In October 2004, Fox started airing all Major League Baseball postseason broadcasts (including the League Championship Series and World Series) in high definition; Fox also started airing the Major League Baseball All-Star Game in HD that year. Prior to the 2008 season, one of the three regional games the network televises each Saturday was presented in HD. Since 2008, all MLB games televised by Fox – including Saturday regional games – are presented in high definition.

Dave O'Brien provided commentary for MLB International's coverage of the World Series from 2004 until 2009. O'Brien teamed with his usual ESPN partner Rick Sutcliffe on broadcasts of the World Series and the American League Championship Series for MLB International.


While covering the 2005 Major League Baseball All-Star Game at Comerica Park in Detroit, host Jeanne Zelasko angered many fans for her treatment of legendary broadcaster Ernie Harwell.[18] Many disliked the way Zelasko abruptly – and in many fans' eyes, awkwardly – cut Harwell off just 17 seconds into a pre-game interview, as Harwell was detailing the accomplishments of famous Tiger Al Kaline.[19][unreliable source?] Harwell later said he was not offended by Zelasko, and let the matter drop. In September 2008, Zelasko took heat for referring to the Tampa Bay Rays as the "Tampa Rays".[20] Jeanne Zelasko has, in general, been accused of being too flippant,[21][unreliable source?] not particularly knowledgeable about the sport of baseball, and inserting too many corny cliches or plays on words[22][unreliable source?] during broadcasts.

OLN was briefly considering picking up the rights to the Sunday and Wednesday games, which expired after the 2005 season. On September 14, 2005 however, ESPN, then the current rights holder, signed an eight-year contract with Major League Baseball. The weekday afternoon "DayGame" telecasts that ESPN and ESPN2 had previously aired were eliminated in the new pact, along with the late (10 p.m. ET) Wednesday night game (although ESPN can elect to show a late game instead of an early one should it so desire), and the coverage of Memorial Day, Independence Day, and Labor Day games (except for games that fall under the regular Monday-night slot).

ESPN's Monday and Wednesday telecasts remain mostly nonexclusive, meaning the games also can be televised by each club's local broadcasters. In fact, Wednesday games are blacked out on ESPN unless a participating team's local broadcaster does not choose to televise the game. The Sunday games remain on ESPN only, and with ESPN losing the rights to Sunday Night Football telecasts, it looks likely that Sunday Night Baseball will run uninterrupted on ESPN throughout the season, except on Opening Night (when it will air on ESPN2, since it usually conflicts with the NCAA Women's Basketball Final Four).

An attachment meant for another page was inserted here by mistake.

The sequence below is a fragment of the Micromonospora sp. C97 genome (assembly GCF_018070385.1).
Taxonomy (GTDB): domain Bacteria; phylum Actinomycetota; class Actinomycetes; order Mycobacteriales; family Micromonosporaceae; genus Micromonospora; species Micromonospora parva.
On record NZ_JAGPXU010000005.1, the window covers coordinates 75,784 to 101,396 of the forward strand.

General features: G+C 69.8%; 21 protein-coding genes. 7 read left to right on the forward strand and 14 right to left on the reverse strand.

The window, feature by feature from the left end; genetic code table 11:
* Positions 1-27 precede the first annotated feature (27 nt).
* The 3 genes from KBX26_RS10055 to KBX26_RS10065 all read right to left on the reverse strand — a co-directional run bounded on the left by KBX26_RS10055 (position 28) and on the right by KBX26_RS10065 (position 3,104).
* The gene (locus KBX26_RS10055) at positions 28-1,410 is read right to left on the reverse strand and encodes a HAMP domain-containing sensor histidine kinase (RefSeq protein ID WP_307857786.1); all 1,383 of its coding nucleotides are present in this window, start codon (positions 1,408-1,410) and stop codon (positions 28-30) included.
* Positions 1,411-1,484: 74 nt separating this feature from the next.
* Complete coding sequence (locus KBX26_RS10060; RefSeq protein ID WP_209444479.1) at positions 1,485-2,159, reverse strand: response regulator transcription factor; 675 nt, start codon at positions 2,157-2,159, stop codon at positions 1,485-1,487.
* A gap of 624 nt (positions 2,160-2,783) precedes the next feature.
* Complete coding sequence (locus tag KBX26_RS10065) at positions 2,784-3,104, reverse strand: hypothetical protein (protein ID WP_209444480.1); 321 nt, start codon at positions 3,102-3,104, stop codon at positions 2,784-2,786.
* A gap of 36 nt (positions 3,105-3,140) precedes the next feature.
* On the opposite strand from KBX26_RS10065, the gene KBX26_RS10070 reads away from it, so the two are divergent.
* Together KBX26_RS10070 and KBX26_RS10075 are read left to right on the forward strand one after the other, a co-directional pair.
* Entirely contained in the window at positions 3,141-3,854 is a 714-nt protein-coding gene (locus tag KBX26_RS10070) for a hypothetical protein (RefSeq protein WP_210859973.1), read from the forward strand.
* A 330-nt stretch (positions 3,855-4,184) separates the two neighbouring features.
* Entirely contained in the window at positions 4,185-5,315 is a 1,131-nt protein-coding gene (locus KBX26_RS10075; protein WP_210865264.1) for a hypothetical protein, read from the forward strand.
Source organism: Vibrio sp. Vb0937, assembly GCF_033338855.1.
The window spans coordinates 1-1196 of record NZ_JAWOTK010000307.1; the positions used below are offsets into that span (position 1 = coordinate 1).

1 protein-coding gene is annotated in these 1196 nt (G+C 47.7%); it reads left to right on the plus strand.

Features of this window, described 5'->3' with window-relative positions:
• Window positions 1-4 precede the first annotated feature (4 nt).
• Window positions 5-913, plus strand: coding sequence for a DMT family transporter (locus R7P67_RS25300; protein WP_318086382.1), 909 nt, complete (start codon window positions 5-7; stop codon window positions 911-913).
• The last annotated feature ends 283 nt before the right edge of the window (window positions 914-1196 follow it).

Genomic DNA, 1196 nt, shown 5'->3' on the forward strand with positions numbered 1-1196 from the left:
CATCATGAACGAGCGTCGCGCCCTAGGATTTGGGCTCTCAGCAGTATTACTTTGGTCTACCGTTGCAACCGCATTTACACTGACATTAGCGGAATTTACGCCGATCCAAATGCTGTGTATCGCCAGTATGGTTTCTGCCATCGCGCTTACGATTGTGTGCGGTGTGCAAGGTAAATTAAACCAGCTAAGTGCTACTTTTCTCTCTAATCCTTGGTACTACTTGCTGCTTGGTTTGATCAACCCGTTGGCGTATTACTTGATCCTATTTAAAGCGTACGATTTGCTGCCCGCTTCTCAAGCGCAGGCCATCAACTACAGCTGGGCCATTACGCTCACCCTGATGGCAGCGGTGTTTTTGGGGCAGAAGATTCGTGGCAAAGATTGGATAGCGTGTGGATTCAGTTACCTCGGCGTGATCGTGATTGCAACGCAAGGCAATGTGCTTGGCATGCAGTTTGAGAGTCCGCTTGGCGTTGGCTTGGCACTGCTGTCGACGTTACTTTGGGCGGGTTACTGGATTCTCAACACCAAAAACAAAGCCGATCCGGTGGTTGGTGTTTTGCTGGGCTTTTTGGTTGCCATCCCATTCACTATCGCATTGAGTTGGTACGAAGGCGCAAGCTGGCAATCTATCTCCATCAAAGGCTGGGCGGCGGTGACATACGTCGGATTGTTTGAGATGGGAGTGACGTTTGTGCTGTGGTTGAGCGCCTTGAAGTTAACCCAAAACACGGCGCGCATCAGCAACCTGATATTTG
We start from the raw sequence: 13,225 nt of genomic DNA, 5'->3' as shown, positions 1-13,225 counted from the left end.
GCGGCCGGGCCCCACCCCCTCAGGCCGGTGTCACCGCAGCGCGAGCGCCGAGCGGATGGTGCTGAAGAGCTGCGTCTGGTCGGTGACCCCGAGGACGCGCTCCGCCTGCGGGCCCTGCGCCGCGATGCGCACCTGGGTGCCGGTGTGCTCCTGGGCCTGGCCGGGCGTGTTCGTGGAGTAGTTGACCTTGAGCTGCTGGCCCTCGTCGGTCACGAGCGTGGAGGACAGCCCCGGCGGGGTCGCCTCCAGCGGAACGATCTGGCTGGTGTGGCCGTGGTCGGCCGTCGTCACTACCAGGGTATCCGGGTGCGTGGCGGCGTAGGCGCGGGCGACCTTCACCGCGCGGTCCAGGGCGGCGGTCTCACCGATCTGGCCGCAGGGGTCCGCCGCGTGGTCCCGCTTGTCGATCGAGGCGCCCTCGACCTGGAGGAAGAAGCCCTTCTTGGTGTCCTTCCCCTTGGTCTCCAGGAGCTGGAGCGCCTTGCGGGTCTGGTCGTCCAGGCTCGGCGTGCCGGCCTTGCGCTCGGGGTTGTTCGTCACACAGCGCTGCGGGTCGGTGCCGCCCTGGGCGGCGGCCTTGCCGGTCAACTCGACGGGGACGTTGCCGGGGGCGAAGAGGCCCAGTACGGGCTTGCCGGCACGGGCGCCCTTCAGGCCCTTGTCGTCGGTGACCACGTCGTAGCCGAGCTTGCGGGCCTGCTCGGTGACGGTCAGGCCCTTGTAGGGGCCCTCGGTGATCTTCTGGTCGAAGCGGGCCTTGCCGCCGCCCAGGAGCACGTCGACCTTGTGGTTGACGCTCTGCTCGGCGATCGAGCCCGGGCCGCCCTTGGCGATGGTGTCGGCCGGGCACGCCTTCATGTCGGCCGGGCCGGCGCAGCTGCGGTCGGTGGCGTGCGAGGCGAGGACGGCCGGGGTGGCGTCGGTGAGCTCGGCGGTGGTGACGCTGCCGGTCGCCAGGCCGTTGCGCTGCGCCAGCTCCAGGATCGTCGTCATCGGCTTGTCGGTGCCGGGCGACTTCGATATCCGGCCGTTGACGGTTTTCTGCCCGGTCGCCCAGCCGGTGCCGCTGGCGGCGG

Alternate telecasts for home-team markets which are blacked out have also been phased out, either in an effort to save costs or in an effort to allocate more satellite space for high-definition broadcasts on ESPNHD. Those who get ESPN via cable get ESPNEWS instead, and those who get the channel via satellite see a blank picture and a blackout notice.

MLB will receive, on average, $296 million a year under the new agreement, a television and a baseball official said, speaking on condition of anonymity because of a confidentiality agreement in the deal. ESPN will pay baseball $273.5 million in 2006, $293.5 million in each of the following four years, $308.5 million in 2011 and $306 million in each of the final two seasons.

During the 2005 World Series on Fox, a new white banner was introduced. This would resemble a chrome finish, and the team abbreviations became white letters in the team's main color; the next few years, the new banner was adopted for all games. This banner, unlike the 2001–2004 version, would not be removed for the final out of the World Series but was dropped at other critical points (like whenever Alex Rodriguez came to bat, tied with an April record 14 home runs, and when Barry Bonds had 753).